Monthly Archives: November 2016

He’s a jerk…but he’s OUR jerk! A Super Mission Force AAR

You gotta love Northstar. The stereotypical snooty Canadian-French skier, Jean-Paul Baubier epitomized superhero douchiness long before he became the poster boy for gay marriage in comics. A while back I repainted Alpha Flight for use in Supersystem 3. I never got around to using them until now, and it’s for my second Super Mission Force AAR! To battle!

Good day, eh?

Alpha Flight!


Watch oot! Sentinels, eh?

Watch oot! Sentinels, eh?


Dang robots! Get off m'lawn!!

Dang robots! Get off m’lawn!! (Just ignore him. He has no part in the battle.)

The scenario is a simple one. Alpha Flight has been called to a remote area of Canadian wilderness, intent on investigating a distress call coming from an ice-fishing shack. It’s all a ruse to capture Canada’s mutant superhero, Northstar! (Aurora is a mutant, too…but no one seems to know that.) Sentinels appear on the horizon, and battle is joined! The Sentinels must capture Northstar and flee the board. Alpha Flight needs to stop that from happening.

Turn 1

The Sentinels make use of their Metamorph Ability at the start of the first turn. Until further notice, they will have the following profile: Enhanced Senses, Flight, and Entangle in addition to their other base powers (see below).

Alpha Flight gains initiative for the first turn. Puck moves first, cartwheeling towards the center of the board.

Sentinel #1 flies 20″ into the middle of the board. Sasquatch trades his move for a Leap and leaps into combat with Sentinel #1. He manages to inflict 2 damage to the robot on the charge!

The squad of Sentinel Troopers moves, flying 20″ to the middle of the table. (This is a 10-man Henchman squad, but I only have 6 models. So we’ll just have to imagine the other four. Any damage inflicted on the squad will come off the imaginary models first.)

Guardian flies close by the Trooper squad, blasting them for 2 damage! (The squad now has 8 members, but since I only have 6 models I didn’t remove any). Sentinel #2 activates and flies into the fray. He uses Entangle on Guardian and succeeds in trapping him in serpentine sinews of strength-sapping steel! (I’m here all week, folks.)

Shaman reaches into his medicine bag and teleports 10″ closer to Sentinel #1. He then blasts it for 2 more damage.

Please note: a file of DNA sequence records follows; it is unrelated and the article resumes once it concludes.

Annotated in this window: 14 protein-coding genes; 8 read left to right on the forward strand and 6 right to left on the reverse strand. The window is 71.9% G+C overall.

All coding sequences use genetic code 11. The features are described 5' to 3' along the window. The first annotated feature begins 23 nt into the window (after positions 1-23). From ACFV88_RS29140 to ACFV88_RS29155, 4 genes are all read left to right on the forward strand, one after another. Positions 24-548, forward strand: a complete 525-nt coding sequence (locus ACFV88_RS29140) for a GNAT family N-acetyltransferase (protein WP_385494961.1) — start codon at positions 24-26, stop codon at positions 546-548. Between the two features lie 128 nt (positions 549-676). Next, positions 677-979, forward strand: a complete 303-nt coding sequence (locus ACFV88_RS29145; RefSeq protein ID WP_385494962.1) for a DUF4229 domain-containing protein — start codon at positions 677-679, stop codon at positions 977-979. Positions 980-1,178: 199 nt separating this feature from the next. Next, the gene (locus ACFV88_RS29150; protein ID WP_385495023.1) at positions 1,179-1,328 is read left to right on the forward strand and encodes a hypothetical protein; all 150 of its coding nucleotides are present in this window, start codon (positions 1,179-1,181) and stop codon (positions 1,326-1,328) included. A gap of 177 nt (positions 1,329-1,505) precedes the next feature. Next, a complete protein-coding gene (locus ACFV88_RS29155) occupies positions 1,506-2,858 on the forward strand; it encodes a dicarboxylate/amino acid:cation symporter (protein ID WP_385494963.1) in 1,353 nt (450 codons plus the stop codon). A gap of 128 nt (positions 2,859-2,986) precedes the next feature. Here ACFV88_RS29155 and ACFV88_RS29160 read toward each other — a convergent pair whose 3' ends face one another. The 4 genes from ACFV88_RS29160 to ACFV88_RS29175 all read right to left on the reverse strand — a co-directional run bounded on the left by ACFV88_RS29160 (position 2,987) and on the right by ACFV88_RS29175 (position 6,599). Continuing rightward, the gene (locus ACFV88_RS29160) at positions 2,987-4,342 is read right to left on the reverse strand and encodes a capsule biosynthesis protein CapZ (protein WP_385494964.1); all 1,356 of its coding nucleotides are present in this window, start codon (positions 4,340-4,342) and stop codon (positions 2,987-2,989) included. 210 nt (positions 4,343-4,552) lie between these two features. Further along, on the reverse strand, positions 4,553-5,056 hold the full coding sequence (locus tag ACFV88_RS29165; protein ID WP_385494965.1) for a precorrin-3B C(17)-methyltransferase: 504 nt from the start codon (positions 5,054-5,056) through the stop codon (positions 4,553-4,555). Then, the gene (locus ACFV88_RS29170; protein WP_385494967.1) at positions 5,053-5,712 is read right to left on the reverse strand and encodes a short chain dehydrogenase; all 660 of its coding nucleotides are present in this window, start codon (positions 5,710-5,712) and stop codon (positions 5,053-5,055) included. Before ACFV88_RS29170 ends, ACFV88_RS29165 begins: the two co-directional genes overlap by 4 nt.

Sentinel #3 flies to the center of the board.

Laissez mon frere seul!!

Laissez mon frere seul!!

Aurora moves closer and blasts Sentinel #1 for 5 damage, destroying it! (It failed its KO check). Teamwork in action!

Cochons! Rencontrez mes poings!!!

Cochons! Rencontrez mes poings!!!

Finally, Northstar moves, flying directly at the group of Sentinel Troopers. He uses Hurricane Charge, which allows him to re-roll 2 dice on his attack. He scores 5 net goals, removing five models! That’s one pissed-off Canadian! Unfortunately, he is now stuck in melee combat with the Henchmen group. (Northstar tends not to think things through.)

Not a bad first turn for the heroes!

Turn 2

Sentinel #3 changes its Metamorph profile. It now has: Melee Weapon, 6″ extra move, Super Agility.



Alpha Flight retains initiative. Sasquatch wastes no time and charges Sentinel #3, causing 2 damage.

The Sentinel Troopers pile in on Northstar. They can’t use their blasters, so they have to go old-school and try to punch him out. They manage to collectively inflict 1 damage on the haughty mutant. Northstar attacks back in a fit of pique and indignation, but does no damage. Merde!

Sentinel #2 quietly sneaks up (!) and uses Entangle on Northstar. He succeeds, and Northstar is rooted to the spot! Guardian uses the opportunity to free himself from his own entanglement and fires away at Sentinel #2, infilicting 3 damage!

This is not how Sasquatch thought it would go...

This is not how Sasquatch thought it would go…

Meanwhile, Sentinel #3 attacks Sasquatch with its newly-formed melee weapon (let’s call it a drill. I like big robots with drills). It scores 7 goals, while Sasquatch scores none. Sasquatch is downed and fails his KO check, so he ain’t getting back up!

Sisterly devotion.

Sisterly devotion.

Puck continues to cartwheel along. Aurora, seeing her brother helpless and at the mercy of Sentinel Troopers and Sentinel #2, charges forward and takes out the rest of the Trooper squad! Shaman teleports again, closer to Sentinel #3. He blasts the Sentinel that just dropped his buddy Sasquatch, but does no damage.

Turn 3

At the start of the turn, Sentinel 3’s system diagnostics assess and repair 1 box of damage. Both remaining Sentinels alter their Metamorph powers to: Melee Weapon, 10″ range, +6″ Movement.

The Sentinels gain initiative. Sentinel #3 attacks Shaman from 6″ away, but misses. Northstar escapes his entanglement and flares like his namesake, attempting to stun Sentinel #2. Sentinel #2 is unimpressed (and not stunned).

Sentinel #2 attempts to grapple Northstar from 10″ away, but fails to grab the slippery skier. Guardian takes the opportunity to blast Sentinel #2 for 3 damage.

Here I come, eh?

Here I come, eh?

From across the battlefield, Puck puts on a Speed Burst and charges Sentinel #2 from 20″ away! (I’m sorry, but the image of a cartwheeling, back-flipping Puck charging halfway across the battlefield made me laugh aloud.) Unfortunately, although he manages to get into combat, our diminutive friend does no damage to the Sentinel.